Here's What You Need to Remember: The 2021 report explicitly describes China’s goals as seeking to “match or surpass U.S. global influence and power, displace U.S. alliances and security partnerships in the Indo-Pacific region, and revise the international order to be more advantageous to Beijing’s authoritarian system and national interests.”
Last week, the Pentagon released its 2021 China Military Power Report, an annual review of military and security developments in China. The report includes a number of updates on last year’s version — here are five top items to take note of:
1. Nuclear advancements: Whereas the 2020 report surprised many by estimating that China’s stockpile of nuclear warheads was in the low 200s, the 2021 version states: “The accelerating pace of the PRC’s nuclear expansion may enable the PRC to have up to 700 deliverable nuclear warheads by 2027. The PRC likely intends to have at least 1,000 warheads by 2030.” In addition, China “is implementing a launch-on warning posture, called ‘early warning counterstrike.’” The report notes that “China has commenced building three solid-fueled ICBM silo fields, which will cumulatively contain hundreds of new ICBM silos.” These developments place China “on the cusp of a large silo-based ICBM force expansion comparable to those undertaken by other major powers.” Furthermore, “The PRC is also supporting this expansion by increasing its capacity to produce and separate plutonium by constructing fast breeder reactors and reprocessing facilities.” In sum, these changes suggest that Beijing is reshaping its nuclear posture, with significant implications for both nuclear and conventional escalation dynamics.
2. Missiles developments: Estimates of the number of China’s ballistic missiles are up across the board. Inter-continental ballistic missiles (ICBMs) are up to 150 from 100, and intermediate-range ballistic missiles (IRBMs) have been clarified as numbering 300, a change from the 200+ figure last year. However, launcher numbers remained the same for both. Perhaps most notably, estimates for medium-range ballistic missiles (MRBMs) are up considerably to 250 launchers and 600 missiles compared to 150 launchers and 150+ missiles last year. Short-range ballistic missiles (SRBMs) went from 600+ to 1,000. Finally, ground-launched cruise missiles (GLCMs) were clarified as numbering 300. Another development to watch was in hypersonics, with the report noting that China has begun to field “its first operational hypersonic weapons system, the DF-17 hypersonic glide vehicle (HGV) capable medium-range ballistic missile (MRBM).” Combined with recent revelations about China’s testing of a fractional orbital bombardment system, it is clear that Beijing is rapidly expanding its missile capabilities.
3. Overseas capabilities: For the first time, the 2020 report specifically identified places China might be considering for potential bases and logistical hubs. This year’s report highlights legal changes and military developments aimed at advancing China’s overseas influence. It notes that a revision to the National Defense Law “tasked the PLA with defending ‘overseas development interests.’” The report also highlights China’s expeditionary capability, noting the rapid development of “a limited capability to project ground power as an expeditionary force . . . [including] to speed up its transition from regional defense to trans-theater operations.” Platforms like ocean-going amphibious transport docks, the Liaoning and Shandong aircraft carriers, and the 2020-commissioned Renhai-class cruiser are key to building out China’s power projection capabilities. These capability changes reinforce our expectation that China will accelerate development of power-projection systems in coming years.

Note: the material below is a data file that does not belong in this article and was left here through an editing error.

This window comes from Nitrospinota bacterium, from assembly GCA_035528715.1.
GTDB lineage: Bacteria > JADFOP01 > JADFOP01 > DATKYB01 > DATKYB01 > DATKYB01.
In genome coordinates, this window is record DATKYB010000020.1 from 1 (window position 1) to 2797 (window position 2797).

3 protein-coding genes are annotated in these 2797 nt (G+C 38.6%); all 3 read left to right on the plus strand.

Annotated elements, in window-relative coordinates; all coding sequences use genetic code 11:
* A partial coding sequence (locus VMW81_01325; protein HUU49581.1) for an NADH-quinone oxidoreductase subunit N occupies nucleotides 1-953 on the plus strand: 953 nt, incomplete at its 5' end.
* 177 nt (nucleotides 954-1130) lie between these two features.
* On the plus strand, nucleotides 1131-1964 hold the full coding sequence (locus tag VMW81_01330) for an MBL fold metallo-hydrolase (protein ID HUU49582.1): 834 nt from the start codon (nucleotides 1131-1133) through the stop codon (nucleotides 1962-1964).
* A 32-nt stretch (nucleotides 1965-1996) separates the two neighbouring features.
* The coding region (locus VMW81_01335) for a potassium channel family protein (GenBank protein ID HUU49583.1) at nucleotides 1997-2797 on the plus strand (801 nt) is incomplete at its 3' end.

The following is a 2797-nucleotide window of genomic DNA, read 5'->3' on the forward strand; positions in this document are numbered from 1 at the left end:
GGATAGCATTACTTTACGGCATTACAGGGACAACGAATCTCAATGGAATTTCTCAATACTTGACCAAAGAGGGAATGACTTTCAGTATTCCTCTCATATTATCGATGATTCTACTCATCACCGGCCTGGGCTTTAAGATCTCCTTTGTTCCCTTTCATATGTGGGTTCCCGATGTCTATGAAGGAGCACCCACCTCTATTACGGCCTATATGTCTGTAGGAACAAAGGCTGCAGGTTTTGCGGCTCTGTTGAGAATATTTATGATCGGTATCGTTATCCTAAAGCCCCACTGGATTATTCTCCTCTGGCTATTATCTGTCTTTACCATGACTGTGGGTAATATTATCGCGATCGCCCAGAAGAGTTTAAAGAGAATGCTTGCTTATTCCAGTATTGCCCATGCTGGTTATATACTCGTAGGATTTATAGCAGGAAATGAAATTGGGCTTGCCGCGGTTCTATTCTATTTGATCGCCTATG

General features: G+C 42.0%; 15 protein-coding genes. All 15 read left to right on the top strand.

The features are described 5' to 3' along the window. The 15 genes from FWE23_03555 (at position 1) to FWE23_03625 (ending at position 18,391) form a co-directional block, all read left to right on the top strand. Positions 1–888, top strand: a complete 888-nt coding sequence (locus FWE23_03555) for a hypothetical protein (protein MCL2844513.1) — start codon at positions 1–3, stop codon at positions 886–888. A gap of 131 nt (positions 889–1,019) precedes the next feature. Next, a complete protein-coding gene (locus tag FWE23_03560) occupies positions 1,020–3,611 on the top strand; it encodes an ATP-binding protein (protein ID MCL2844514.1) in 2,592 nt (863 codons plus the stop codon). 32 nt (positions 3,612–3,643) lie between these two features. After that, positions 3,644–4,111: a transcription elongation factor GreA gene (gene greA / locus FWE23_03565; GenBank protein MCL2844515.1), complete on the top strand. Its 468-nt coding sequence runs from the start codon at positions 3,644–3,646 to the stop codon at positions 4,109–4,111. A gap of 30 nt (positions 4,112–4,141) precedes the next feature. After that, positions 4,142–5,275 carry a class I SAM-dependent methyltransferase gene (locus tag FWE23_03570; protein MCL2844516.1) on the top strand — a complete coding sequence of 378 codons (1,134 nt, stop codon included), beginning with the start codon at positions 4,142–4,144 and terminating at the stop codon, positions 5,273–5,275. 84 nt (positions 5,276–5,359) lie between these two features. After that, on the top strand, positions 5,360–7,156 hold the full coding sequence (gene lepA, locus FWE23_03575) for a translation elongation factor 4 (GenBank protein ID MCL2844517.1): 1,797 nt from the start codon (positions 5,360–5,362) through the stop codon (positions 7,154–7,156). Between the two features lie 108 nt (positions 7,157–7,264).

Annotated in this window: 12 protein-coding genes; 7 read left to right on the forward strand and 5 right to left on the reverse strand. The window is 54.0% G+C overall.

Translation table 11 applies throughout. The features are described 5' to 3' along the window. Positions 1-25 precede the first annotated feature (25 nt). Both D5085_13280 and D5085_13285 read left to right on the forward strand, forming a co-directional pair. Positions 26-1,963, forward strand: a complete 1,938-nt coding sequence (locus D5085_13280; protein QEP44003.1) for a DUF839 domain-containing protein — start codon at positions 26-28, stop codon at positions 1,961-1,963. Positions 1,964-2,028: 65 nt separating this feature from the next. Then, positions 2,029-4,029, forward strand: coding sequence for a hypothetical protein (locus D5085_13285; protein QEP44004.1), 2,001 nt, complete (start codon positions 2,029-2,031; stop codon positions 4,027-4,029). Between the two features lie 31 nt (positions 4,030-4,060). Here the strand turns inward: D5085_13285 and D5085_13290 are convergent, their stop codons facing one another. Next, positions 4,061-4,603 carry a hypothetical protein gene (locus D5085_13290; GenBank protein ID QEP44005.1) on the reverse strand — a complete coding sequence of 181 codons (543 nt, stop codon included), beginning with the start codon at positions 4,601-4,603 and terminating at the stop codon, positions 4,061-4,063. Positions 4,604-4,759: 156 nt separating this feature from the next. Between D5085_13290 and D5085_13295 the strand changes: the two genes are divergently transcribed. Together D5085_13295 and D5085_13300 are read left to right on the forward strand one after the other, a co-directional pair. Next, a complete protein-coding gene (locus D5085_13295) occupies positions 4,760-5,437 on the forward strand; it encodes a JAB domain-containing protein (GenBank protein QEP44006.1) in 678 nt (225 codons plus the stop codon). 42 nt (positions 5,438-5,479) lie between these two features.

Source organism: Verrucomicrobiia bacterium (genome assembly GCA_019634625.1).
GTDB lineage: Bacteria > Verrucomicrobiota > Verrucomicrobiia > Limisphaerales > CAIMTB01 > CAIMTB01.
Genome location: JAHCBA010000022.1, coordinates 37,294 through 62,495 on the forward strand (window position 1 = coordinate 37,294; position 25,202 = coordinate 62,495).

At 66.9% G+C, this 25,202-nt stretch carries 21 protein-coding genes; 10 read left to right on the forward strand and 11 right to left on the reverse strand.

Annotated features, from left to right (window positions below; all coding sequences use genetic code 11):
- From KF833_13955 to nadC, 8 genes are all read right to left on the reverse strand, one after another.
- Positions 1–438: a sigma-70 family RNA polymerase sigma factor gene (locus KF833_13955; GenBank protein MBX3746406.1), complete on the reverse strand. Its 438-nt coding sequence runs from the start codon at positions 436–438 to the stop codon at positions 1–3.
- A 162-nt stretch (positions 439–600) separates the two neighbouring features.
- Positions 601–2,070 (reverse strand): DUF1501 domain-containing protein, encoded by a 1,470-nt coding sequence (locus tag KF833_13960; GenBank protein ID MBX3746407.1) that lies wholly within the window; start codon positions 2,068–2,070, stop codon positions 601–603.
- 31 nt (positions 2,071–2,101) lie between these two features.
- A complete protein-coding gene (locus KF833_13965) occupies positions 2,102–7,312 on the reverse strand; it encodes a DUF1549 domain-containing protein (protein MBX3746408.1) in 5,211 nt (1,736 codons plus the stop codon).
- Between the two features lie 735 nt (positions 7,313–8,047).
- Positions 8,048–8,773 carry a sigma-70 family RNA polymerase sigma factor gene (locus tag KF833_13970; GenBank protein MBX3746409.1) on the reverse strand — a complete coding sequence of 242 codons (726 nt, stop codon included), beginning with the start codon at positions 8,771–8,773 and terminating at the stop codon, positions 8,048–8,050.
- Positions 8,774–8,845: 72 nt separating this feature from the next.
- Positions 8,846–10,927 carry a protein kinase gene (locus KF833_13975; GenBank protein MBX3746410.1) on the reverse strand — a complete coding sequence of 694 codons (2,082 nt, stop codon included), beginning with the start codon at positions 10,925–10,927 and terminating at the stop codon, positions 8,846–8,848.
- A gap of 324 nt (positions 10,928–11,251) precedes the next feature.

4. Cross-strait tensions: The 2021 report finds that China is expanding its forces and capabilities relevant to military operations against Taiwan. The total number of active-duty army personnel was the same in 2020 and 2021, but this year 4,000 more are reportedly stationed near the Taiwan Strait. China increased its landing ships and amphibious transport docks by 20, with 49 of 57 stationed near Taiwan. The report also notes that China has 15 more submarines (diesel attack, nuclear attack, and ballistic missile versions) than last year. Finally, China has increased its fighters by 100 overall. In addition, the report comments that Chinese leaders believe “advanced technologies, such as cloud computing and big data analytics, are changing the future of warfare faster than expected.” China is seeking to use these capabilities to alter the military balance across the Taiwan Strait and beyond.
5. China’s objectives: Last in this list, but certainly not least, is a reframing of China’s objectives. The 2021 report explicitly describes China’s goals as seeking to “match or surpass U.S. global influence and power, displace U.S. alliances and security partnerships in the Indo-Pacific region, and revise the international order to be more advantageous to Beijing’s authoritarian system and national interests.” The report goes on to emphasize that China’s leaders view the competition in ideological terms and warns that they “are increasingly willing to confront the United States and other countries in areas where interest[s] diverge.” Tensions between the United States and China continue to grow, and exchanges have been made more difficult by the COVID-19 pandemic. These factors are to blame for a steep decline in US-China military exchanges, which fell from 18 last year to four this year. Overall, the 2021 China Military Power Report paints a picture of a country that is growing more capable militarily while also adopting a more risk-acceptant posture.
This article was first published by the American Enterprise Institute in November 2021 and is being republished here due to reader interest.